Annual Report 2015
Annual Report Message from the President
by President John Hennessy
In 2016, Stanford University will celebrate its 125th anniversary — looking to the future, even as it builds on and honors its past.
This is my 16th and last year as Stanford’s president — and my 38th year as a member of the faculty — and the strength of the university’s foundations and its pioneering spirit has never been more palpable. As was evident in the activities and achievements of 2015, the adventurous spirit of our community and its commitment to making a difference continue to distinguish Stanford and draw people to the university.
Stanford's 125th Anniversary
In the fall, we began celebrating the university’s anniversary with events and activities noting its history and impact on the world. We launched a series of symposia to engage the Stanford community, as well as our neighbors and the broader online global community. In October the first symposium, “Thinking Big About Learning,” explored the importance of taking a multidisciplinary approach in emerging fields such as digital humanities and of rethinking how we engage students. As Vice Provost for Teaching and Learning John Mitchell noted, this is “a renaissance time for learning and education,” with scholars in various disciplines “working together and thinking about how we can teach and learn better.” And Stanford is in the vanguard.
Nowhere is Stanford’s impact experienced more directly than in the education of students who become leaders in every field. In September, we welcomed the 125th class of students to campus. It was fitting — and in keeping with the spirit of the founders — that 15 percent of those students are the first in their families to attend college. When the university opened its doors in 1891, no tuition was charged. While that is not possible today, Stanford has a longstanding commitment to need-blind admissions. We want to ensure that a Stanford education is affordable for outstanding students, regardless of their financial situation. We have significantly enhanced our financial aid program in recent years. Since 2000, we have more than doubled our spending on undergraduate financial aid, and in academic year 2014-15, more than half of our undergraduates received financial aid directly from the university. Today Stanford’s financial aid program is one of the strongest in the country, and 77 percent of our undergraduates graduate debt-free.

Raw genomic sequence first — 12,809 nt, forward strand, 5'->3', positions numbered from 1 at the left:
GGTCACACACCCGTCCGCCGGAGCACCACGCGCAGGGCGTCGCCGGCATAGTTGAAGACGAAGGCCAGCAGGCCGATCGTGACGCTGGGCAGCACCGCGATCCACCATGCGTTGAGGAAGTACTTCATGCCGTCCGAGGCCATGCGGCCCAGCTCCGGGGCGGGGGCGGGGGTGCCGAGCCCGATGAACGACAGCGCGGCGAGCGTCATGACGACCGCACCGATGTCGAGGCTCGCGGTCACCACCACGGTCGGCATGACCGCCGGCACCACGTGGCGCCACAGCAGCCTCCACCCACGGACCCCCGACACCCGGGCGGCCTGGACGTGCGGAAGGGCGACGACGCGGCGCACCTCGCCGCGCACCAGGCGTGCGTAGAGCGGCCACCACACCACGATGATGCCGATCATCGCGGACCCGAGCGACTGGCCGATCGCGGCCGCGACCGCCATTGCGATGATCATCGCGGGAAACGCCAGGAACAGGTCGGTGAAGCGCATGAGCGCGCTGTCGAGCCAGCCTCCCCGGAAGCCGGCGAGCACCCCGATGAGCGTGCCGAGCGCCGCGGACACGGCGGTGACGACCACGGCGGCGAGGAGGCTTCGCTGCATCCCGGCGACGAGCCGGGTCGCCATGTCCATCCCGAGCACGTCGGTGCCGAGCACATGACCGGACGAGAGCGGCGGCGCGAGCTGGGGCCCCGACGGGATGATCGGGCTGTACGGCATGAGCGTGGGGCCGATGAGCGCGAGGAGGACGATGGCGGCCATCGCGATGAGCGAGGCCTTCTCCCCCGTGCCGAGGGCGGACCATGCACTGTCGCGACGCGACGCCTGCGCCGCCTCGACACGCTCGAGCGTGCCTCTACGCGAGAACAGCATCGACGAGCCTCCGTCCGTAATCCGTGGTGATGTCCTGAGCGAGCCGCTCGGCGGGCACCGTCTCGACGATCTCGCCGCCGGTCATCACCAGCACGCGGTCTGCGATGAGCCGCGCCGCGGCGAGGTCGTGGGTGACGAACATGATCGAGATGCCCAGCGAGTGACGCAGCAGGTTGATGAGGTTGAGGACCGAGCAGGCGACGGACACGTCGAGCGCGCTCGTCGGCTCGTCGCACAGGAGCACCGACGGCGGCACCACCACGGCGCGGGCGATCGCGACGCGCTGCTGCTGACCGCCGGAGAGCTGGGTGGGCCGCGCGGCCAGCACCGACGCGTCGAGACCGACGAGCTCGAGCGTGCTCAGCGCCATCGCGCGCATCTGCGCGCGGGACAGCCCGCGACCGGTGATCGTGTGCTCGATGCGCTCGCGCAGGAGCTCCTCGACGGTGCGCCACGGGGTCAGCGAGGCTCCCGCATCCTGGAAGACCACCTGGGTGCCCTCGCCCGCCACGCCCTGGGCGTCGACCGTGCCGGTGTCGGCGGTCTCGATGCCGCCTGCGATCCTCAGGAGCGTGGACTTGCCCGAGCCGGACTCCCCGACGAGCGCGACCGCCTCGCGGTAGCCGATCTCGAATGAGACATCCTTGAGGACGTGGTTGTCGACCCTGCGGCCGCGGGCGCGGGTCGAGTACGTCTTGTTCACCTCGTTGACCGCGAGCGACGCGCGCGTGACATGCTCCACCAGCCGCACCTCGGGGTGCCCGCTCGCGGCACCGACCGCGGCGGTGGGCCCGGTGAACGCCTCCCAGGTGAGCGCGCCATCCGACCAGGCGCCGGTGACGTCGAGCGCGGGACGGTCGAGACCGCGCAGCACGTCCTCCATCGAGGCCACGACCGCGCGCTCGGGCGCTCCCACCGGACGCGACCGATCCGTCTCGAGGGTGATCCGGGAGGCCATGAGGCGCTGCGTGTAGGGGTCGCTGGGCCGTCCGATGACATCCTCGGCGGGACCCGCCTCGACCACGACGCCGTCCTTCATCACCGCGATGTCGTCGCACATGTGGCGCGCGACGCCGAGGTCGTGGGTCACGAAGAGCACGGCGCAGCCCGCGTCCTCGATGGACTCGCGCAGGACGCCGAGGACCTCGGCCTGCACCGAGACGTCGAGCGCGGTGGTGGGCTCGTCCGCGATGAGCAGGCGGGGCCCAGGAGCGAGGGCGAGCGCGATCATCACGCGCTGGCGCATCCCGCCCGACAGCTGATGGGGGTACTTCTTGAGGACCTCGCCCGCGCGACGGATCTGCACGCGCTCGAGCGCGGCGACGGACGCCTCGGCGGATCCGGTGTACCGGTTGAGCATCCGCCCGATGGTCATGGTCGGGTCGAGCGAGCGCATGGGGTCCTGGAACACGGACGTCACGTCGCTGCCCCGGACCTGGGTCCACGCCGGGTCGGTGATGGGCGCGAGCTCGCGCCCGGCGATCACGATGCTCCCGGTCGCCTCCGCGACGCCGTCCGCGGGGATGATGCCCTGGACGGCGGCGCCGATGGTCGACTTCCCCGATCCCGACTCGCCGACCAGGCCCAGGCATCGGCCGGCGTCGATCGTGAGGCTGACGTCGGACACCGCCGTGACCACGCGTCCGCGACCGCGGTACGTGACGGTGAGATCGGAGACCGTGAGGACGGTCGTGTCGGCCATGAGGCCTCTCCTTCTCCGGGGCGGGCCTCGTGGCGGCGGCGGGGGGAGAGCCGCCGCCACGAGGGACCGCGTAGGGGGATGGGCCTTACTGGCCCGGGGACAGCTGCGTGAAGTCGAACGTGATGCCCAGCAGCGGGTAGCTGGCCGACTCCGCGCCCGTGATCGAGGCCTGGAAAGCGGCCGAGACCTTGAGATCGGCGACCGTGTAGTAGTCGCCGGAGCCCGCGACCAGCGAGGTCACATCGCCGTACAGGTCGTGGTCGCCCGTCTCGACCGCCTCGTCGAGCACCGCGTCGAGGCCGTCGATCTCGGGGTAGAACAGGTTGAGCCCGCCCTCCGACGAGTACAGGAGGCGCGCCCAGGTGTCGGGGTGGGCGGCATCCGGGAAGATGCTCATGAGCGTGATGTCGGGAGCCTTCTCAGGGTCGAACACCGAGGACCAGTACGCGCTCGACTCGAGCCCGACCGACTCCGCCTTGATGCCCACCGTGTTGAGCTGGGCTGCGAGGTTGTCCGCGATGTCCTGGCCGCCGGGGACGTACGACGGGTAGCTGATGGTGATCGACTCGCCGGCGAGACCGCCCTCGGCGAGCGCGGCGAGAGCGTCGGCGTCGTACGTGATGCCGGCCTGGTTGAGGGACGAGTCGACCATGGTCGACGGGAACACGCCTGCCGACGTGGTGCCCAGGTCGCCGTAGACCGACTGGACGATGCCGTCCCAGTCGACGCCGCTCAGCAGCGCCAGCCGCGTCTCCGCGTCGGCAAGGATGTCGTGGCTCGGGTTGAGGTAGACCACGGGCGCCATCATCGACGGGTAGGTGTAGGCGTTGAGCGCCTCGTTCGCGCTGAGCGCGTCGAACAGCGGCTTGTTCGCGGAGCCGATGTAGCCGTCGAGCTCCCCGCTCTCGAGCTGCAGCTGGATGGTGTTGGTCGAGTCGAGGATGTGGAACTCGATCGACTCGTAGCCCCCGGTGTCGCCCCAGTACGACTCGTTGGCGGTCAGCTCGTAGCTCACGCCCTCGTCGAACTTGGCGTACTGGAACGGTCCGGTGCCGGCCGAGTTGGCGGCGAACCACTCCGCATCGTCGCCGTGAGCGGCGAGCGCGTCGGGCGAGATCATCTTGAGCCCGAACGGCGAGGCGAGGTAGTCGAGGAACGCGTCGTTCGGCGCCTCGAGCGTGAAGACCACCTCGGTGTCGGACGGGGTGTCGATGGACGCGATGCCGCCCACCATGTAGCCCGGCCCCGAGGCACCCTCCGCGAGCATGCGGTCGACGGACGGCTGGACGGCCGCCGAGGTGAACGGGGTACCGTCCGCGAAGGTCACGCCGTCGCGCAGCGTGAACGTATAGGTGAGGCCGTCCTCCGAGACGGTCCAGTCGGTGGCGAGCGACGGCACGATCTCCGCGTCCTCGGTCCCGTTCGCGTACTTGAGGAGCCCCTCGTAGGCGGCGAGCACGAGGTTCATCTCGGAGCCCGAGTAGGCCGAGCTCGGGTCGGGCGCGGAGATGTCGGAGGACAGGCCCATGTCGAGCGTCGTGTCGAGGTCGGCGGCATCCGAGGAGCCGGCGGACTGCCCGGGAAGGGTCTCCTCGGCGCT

Student engagement and public service
Last year, we heard from our students on a number of significant and pressing issues, such as sexual assault, diversity and divestment. We appreciate that our students have spoken out on these difficult issues, which deserve our attention. The university thrives — and our community becomes stronger — when we engage in free and open discussion of our concerns and differences of opinion. This fall, we re-affirmed the university’s commitment to inclusion and diversity at Stanford. To further encourage and support meaningful engagement on such issues, in September Stanford launched OpenXChange, a community-wide and community-driven initiative that promotes conversation on issues of local, national and global importance. Through events, workshops and discussions — many organized by students and faculty — we will advance understanding of our differences and prepare students for citizenship in a global and diverse world.
Stanford’s impact is felt also in its tradition of public service. Jane and Leland Stanford established the university “for the benefit of mankind,” and over the years the Stanford community has found many ways to serve the public.
This year we launched Cardinal Service. In celebration of its 30th anniversary, the Haas Center for Public Service at Stanford partnered with the offices of the Vice Provost for Undergraduate Education and the Vice Provost for Student Affairs to increase student awareness and provide more opportunities for service. Cardinal Service is focused on four areas, including quarter-long service projects; multidisciplinary, community-engaged learning courses; and programs that will encourage lifelong commitment and careers in the public interest.
Service learning is a form of experiential learning. As the Study of Undergraduate Education at Stanford noted, this kind of learning through active engagement brings together “ways of thinking with ways of doing.” It teaches adaptive skills and can be transformative, and it has become a hallmark of a Stanford education.